THOUGHTS FOR PRESERVICE AND BEGINNING TEACHERS (28)
One of the sad transitions that has occurred over the past forty years has been the gradual turn of student performance issues back onto teachers. It used to be that genuine (real) non-effort on the part of students became a concern shared by teachers with parents. Together then would exhort students toward greater engagement. These days, the minimal outcomes achieved by students with such dispositions is blamed back onto teachers in an almost sole fashion.
Teachers are hammered if children don’t achieve, notwithstanding the commitment of the child and the support of home. Teachers are handed few bouquets but are regularly clouted about their heads by figurative brickbats. Small wonder the joy of teaching is so short-lived and so full of dissolution for many classroom educators. So many graduate teachers don’t last more than five years before forsaking the profession.
School leaders need to be affirmative, forthright, bold and adventuresome. They ought not to be so worried about preserving our future that we are frightened to have counter opinions. They do not have to agree with everything offered by superordinates.
Leaders and teachers should contribute to educational debate in a living ‘two way’ transactional manner. They ought not be people who respond with ‘how high’ when told to jump. Often the command to leap comes from those who would not know and who have not been anywhere near schools for eons of time.
Educators need to participate in healthy and robust educational debate, not being weakly acquiescent to the opinions or demands of others.
For government to deny heritage listing for the old Darwin Primary School is to deny the genesis and discount the history of NT Education. That decision must be reversed for the sake of honouring students and staff who were pioneers and forerunners of what has since transpired.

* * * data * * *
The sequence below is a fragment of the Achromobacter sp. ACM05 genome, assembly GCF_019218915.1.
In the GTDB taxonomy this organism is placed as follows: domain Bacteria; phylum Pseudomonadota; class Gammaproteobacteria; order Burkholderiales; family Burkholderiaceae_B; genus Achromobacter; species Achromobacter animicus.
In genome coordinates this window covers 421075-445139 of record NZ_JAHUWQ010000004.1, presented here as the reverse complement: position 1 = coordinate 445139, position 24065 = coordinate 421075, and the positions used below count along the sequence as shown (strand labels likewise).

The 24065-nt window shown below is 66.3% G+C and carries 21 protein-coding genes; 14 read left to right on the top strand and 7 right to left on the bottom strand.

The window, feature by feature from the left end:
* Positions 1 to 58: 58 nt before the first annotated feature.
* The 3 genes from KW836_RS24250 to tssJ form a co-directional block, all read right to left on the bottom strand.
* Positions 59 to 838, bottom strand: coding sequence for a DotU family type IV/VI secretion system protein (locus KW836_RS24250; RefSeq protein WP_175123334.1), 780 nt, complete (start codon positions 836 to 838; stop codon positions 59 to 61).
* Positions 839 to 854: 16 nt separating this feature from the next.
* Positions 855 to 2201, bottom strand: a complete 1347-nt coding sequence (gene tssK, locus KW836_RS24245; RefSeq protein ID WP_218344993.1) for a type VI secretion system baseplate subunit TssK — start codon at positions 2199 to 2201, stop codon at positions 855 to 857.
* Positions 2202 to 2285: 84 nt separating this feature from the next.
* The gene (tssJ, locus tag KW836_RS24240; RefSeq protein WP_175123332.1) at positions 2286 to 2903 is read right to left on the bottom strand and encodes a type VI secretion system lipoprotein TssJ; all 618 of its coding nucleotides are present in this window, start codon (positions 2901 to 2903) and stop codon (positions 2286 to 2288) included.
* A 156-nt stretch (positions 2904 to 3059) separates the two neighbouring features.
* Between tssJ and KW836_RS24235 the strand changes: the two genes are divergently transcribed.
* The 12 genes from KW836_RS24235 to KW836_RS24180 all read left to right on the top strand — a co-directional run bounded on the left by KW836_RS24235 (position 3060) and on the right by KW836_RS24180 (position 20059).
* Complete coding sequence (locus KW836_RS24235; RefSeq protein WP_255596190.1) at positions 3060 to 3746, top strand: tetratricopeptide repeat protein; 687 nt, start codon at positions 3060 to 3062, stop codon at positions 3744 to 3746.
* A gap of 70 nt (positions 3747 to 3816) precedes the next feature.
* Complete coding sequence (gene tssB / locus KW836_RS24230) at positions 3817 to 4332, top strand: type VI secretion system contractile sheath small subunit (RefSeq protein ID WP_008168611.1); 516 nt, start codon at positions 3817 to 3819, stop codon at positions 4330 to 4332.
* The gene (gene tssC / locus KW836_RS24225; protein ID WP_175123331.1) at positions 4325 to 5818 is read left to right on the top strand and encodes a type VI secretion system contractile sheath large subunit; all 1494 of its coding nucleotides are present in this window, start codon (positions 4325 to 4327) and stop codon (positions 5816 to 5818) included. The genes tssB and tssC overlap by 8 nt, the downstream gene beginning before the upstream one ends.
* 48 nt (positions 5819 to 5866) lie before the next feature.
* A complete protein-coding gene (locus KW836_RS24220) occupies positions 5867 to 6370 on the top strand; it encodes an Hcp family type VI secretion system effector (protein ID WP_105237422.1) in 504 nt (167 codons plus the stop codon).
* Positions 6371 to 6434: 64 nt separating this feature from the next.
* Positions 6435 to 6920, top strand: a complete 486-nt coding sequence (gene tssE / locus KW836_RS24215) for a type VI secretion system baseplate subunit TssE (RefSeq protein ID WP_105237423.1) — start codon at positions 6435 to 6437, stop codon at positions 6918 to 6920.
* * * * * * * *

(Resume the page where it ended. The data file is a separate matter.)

The CDU population study (NT News 1/7) confirms the government needs to do much more to encourage residents to stay in the Territory. Those leaving if disaffected will tell stories about their time up here which will hardly encourage others to think about moving to the NT. Double jeopardy.
The CDU (NT News 29/6) is curtailing courses, cutting staff and boosting its Sydney annex for international students. How does that fit with the university’s plan to accomodate and school over 1,000 mostly international students in Darwin as part of the city expansion? I do not understand.
There is far too much misuse of mobile phones happening in both primary and secondary school situations. Cyber bullying is part of the issue, ongoing distraction from learning another. Phones should not be allowed in classrooms and the Education Department should take system ownership of a phone ban policy.
THOUGHTS FOR PRE-SERVICE AND BEGINNING TEACHERS (27)
Over many years I came to appreciate two fine student qualities.
* One was the quality of imagination with which children and young people are imbued and blessed.
* The other was the simple, creative and often unique ways in which students tackled problems and arrived at solutions to issues.
These were qualities that added to the contribution and impact that was offered by students elected by their peers to representative councils.
When talking with students, I used to urge upon them the fact they ought to work hard to retain their qualities of imagination into their adult years. When imagination diminishes, problems often grow to take on quite significant proportions.
Similarly, my engagement with students was to urge upon them the fact they should always consider issues carefully but retain the personal confidence necessary too be significant problem solvers.
THOUGHTS FOR PRE-SERVICE AND BEGINNING TEACHERS (26)
My mission statement grew from a leadership program conducted by Dr Colin Moyle of Deakin University (Geelong, Victoria, Australia) in the early 1980’s. Dr Moyle in emphasising the importance of direction and surety of track through life challenged us each to develop a mission statement of 25 words or less. I gave this a lot of thought and developed the following:
To fulfil and be fulfilled in organisational mode – family, work, recreation;
To acquit my responsibilities with integrity;
To work with a smile in my heart.
This statement was and is at the base of all my emails and on the reverse of my business card. it has for me been a reminder, guidance and a focus.
Do others have statements of mission or purpose? I would strongly suggest that all educators consider developing a succinct but strong statement of mission or purpose
THOUGHTS FOR PRE-SERVICE AND BEGINNING TEACHERS (25)
As a principal over time, it seemed to me two things (among others) were important.
1. It was of critical importance to separate the personal from the professional in terms of relationships. I feel it impossible to be a good boss or empathic leader if those one os leading are one’s personal ‘buddy’ friends and mates. Separation can enhance respect and make leadership easier.
My advice to all teachers is to consider the need for this professional/personal separation.